Identify your intellectual goals
You know you want a graduate degree, but do you know exactly what you want to do with it? What is your educational purpose?
- Consider what you are interested in.
This means thinking deeply, and specifically, about your specialty in grad school. If applying for an art history MA, for example, name painters, artistic traditions, historical time periods, and methods of analysis that appeal to you. Refer to particular scholars who have shaped the field, and professors, especially those at your target school, who will play critical roles in your academic training.
- Consider why you feel so passionate about your subject area.
Questions to spark ideas include:
– What first got you interested in your subject?
– What experiences confirmed that this is what you really want to study?
– When did you realize that this wasn’t just a casual interest, but what you actually wanted to do with your life?
- Evaluate your personality, aptitudes, and interests.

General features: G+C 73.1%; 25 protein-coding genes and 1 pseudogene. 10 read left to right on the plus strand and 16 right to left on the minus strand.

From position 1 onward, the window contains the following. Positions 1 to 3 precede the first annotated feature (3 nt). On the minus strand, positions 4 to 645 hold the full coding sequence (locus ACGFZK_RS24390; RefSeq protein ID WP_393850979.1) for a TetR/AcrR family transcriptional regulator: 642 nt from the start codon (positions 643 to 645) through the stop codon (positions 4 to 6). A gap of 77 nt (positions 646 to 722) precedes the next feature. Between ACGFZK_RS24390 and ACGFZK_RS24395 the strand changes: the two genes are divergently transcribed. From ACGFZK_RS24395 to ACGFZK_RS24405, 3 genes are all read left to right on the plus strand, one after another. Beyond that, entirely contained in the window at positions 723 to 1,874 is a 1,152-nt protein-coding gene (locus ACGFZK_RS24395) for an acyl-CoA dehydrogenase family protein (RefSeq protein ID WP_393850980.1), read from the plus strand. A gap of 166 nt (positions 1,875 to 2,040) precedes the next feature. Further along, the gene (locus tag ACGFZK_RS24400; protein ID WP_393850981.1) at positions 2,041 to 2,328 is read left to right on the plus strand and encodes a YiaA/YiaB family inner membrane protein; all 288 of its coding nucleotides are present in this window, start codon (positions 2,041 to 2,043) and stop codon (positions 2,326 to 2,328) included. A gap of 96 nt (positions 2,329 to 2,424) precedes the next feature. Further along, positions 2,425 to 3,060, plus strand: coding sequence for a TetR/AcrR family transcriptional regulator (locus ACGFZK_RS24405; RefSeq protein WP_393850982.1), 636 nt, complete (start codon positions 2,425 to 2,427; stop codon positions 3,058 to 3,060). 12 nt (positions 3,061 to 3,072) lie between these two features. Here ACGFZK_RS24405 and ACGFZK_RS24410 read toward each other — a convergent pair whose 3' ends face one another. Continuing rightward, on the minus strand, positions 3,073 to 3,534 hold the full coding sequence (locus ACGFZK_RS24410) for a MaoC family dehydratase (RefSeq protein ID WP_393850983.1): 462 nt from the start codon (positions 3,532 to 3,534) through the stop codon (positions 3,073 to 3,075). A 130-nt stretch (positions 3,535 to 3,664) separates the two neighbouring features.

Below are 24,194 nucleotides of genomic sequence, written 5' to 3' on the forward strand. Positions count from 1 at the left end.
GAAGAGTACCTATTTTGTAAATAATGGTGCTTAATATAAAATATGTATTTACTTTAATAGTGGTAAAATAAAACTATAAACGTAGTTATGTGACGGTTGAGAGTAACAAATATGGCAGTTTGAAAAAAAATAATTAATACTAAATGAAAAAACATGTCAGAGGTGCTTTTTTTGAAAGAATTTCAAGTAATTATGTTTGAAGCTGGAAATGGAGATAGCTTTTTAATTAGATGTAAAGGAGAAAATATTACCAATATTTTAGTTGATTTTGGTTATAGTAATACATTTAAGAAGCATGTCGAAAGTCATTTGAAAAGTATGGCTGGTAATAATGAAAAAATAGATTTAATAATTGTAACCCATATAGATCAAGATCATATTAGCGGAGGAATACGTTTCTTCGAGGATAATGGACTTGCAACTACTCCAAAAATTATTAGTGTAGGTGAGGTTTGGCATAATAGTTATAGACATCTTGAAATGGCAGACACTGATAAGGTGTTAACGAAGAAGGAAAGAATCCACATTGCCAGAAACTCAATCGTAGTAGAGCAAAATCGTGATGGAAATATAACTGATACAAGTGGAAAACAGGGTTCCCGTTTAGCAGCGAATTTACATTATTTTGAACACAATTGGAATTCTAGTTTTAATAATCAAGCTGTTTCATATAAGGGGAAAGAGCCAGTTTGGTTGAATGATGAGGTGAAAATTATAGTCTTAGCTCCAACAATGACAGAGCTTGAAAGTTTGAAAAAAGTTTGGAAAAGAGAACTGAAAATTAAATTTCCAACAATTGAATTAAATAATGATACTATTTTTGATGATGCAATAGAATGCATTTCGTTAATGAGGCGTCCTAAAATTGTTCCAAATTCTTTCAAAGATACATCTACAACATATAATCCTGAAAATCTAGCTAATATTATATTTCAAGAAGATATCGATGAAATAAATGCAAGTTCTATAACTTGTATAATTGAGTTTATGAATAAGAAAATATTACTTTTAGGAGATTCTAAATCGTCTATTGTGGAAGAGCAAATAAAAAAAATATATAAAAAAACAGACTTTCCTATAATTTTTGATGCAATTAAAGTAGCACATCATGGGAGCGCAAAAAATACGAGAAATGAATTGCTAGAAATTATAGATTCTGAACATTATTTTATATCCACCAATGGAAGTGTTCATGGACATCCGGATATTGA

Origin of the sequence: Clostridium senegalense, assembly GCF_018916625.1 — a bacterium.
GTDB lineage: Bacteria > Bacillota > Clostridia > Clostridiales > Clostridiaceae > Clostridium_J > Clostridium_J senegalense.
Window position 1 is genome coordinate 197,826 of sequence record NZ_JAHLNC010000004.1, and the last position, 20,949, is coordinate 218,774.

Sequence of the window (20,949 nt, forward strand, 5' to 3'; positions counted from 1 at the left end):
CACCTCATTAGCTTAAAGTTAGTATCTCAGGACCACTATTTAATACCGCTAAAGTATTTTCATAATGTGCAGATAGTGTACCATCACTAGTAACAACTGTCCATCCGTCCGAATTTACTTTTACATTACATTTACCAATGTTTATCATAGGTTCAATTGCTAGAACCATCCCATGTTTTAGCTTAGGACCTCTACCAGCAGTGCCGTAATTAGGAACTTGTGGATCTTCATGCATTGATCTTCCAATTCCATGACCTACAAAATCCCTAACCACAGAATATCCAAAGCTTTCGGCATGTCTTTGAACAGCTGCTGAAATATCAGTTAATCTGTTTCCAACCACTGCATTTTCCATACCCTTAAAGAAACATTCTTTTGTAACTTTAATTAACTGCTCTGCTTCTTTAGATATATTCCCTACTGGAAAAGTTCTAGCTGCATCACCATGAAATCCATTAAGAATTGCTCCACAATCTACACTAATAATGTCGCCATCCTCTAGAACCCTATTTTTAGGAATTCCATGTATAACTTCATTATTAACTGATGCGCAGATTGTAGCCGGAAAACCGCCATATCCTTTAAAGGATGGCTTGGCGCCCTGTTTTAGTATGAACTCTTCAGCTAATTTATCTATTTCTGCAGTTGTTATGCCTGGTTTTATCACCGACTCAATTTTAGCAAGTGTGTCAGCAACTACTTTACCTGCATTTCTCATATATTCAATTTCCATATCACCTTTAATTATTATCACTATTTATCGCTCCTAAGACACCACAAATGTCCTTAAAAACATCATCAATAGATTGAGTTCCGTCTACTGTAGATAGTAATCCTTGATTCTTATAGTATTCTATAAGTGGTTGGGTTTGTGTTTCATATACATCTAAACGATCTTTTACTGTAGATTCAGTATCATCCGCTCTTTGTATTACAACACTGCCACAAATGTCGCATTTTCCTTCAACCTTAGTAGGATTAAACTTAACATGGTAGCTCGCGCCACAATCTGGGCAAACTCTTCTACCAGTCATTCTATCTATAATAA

An “academic career” can mean many things, depending on the discipline and on the individual. Some people enter the academic world because they have a burning desire to teach; others are born researchers who would enjoy nothing more than spending all day in a lab; still others (perhaps most!) fall somewhere in the middle. Which type of person are you, and how did you originally discover where you “fit in”?
- Explore different career paths.
Research the various employment options available to graduates from your department. Visit university career centers, do some Internet and library research, and interview people who have jobs that appeal to you. What do people DO with a Master’s Degree in Chemical Engineering? A Ph.D. in Art History? An M.F.A. in Creative Writing? Are most of the opportunities in academia or industry? Once you know where the opportunities are, it will be much easier for you to discuss your goals in a way that is specific, realistic, and convincing.
Write about your goals
Now that you have clarified for yourself exactly why you want to attend graduate school in your particular field, it’s time to articulate it to the admissions committee!
- Explain your motivations.
Share your specific memories of how you decided that teaching is the ideal career path for you, how you realized that a graduate degree or Ph.D. will help you break into a non-profit career, or why you are certain that a terminal master’s degree in financial engineering will help you become a financial analyst. Beyond the financial rewards of your desired career path, what motivates you?